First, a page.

SHOSHANA HOLDS NOTHING BACK in this harrowing account of an ordinary woman caught in extraordinary circumstances. She reveals decisions made by chain of command that may have led to her twenty-two-day imprisonment, describes the pain of post-traumatic stress disorder, and shares the surprising story of how a specialist in a maintenance company ended up on the front lines of war. Told with exceptional bravery and candor, I’m Still Standing is at once a provocative look at the politics of war and the unforgettable story of a single mom and soldier who became an American hero.
In March 2003, Operation Iraqi Freedom made world headlines when a U. S. army convoy was attacked en route to Baghdad. Shoshana Johnson became the first black female prisoner of war in United States history.
Shoshana Nyree Johnson was born in the Republic of Panama and moved to the United States with her family when she was a child. A second-generation Army veteran, she did not plan a career in the military, but became a JROTC cadet in 1991 and joined the U.S. Army in September 1998 while attending classes at the University of Texas at El Paso (UTEP).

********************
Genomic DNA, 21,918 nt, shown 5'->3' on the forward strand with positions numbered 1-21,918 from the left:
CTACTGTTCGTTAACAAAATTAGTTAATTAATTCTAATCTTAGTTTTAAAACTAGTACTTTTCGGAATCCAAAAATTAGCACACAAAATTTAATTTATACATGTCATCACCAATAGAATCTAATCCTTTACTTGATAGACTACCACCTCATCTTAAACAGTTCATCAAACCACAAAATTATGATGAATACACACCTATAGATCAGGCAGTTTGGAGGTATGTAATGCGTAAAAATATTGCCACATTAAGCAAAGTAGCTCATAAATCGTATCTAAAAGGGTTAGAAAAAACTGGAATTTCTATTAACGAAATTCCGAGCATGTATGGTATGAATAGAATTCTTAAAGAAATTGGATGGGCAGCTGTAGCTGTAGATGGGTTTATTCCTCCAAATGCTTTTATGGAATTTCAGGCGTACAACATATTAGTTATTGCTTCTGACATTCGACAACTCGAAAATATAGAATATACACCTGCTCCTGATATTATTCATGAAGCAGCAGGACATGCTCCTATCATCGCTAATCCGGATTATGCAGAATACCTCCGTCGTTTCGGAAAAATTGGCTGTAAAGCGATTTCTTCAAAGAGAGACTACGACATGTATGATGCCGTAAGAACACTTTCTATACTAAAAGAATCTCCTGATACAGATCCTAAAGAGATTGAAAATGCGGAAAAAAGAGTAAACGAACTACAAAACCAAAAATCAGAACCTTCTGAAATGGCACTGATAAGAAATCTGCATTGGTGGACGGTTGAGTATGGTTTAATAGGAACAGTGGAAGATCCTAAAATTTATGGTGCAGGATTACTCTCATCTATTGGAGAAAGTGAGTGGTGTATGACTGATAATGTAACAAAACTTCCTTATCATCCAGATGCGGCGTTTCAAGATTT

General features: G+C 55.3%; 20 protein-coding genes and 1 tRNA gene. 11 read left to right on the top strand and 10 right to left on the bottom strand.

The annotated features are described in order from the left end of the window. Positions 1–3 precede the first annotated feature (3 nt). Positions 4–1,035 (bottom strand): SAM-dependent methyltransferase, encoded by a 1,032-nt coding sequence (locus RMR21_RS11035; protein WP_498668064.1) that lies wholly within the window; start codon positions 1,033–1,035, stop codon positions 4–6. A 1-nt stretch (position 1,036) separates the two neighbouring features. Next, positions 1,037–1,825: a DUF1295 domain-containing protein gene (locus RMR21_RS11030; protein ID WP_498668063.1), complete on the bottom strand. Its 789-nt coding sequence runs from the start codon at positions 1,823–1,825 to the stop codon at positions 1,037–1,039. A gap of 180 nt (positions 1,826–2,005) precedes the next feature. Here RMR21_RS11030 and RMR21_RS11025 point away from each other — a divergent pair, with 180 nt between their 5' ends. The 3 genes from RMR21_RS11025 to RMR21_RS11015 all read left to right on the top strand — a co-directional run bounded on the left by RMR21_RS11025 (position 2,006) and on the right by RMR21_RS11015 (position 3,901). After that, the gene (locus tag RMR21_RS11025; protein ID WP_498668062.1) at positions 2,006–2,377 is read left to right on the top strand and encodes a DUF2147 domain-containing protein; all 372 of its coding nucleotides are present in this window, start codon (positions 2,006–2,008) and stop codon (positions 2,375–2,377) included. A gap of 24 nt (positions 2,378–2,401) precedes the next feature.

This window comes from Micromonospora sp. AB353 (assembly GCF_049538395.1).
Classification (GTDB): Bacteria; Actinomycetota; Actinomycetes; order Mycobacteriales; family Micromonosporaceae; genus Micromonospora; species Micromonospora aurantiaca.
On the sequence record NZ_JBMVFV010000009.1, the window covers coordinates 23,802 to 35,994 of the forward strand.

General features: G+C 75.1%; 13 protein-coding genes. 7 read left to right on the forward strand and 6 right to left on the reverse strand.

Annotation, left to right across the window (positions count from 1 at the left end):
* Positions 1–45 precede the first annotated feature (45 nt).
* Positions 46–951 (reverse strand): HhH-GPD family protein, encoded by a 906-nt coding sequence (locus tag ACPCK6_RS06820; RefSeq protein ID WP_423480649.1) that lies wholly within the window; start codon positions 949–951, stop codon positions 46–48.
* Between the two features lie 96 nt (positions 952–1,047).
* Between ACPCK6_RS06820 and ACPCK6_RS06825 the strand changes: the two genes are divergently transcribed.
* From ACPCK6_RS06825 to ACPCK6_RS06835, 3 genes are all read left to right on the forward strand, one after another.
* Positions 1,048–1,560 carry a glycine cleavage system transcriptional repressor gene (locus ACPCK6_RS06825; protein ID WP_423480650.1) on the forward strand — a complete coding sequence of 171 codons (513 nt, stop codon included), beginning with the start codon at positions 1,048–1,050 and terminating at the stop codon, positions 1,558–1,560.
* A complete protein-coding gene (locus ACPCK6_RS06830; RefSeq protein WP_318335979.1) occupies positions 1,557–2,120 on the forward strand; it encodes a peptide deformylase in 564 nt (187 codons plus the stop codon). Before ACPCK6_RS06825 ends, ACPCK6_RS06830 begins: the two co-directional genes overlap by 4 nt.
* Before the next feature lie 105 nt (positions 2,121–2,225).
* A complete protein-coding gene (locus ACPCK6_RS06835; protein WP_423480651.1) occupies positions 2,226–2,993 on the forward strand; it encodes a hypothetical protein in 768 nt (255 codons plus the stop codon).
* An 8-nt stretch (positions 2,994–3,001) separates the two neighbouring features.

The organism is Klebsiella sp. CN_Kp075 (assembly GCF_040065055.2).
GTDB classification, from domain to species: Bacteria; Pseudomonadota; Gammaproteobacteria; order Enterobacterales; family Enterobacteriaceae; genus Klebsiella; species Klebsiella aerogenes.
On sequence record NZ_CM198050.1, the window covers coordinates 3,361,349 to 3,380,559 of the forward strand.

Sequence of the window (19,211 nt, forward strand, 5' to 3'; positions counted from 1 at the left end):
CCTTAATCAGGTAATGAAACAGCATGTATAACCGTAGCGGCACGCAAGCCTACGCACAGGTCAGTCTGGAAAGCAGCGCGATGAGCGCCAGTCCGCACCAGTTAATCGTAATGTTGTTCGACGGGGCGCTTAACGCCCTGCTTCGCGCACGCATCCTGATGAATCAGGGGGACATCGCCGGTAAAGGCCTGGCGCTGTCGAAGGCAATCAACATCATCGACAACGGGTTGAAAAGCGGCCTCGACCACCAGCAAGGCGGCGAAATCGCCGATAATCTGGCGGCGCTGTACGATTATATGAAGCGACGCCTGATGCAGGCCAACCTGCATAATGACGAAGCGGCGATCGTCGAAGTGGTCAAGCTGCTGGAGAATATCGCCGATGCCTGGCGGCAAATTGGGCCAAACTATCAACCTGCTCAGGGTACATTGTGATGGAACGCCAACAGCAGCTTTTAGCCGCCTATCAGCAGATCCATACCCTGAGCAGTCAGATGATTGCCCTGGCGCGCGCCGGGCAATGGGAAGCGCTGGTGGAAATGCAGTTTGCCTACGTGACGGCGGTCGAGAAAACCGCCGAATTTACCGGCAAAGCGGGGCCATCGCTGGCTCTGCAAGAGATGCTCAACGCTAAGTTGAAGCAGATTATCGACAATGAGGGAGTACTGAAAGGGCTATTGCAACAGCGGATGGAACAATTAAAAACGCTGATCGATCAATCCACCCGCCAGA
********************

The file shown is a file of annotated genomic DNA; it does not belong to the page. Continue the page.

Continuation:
On March 23rd, 2003, during Operation Iraqi Freedom, Shoshana was in a convoy that was ambushed in the city of an-Nasiriyah. Wounded, she and five fellow soldiers were captured and taken as prisoners of war, making world news headlines. The POWs were rescued by U.S. Marines on the morning of April 13, and Shoshana returned to the U.S., retiring from the Army on a Temporary Disability Honorable Discharge in December 2003. Her awards and decorations include the Bronze Star Medal, Purple Heart Medal, and the Prisoner of War Medal. U.S. Army officials also identified Shoshana as the first female POW of Operation Iraqi Freedom, and the first black female POW in U.S. war history.
Shoshana lives in El Paso, Texas with her daughter Janelle, her sisters Nikki and Erika, and two nieces.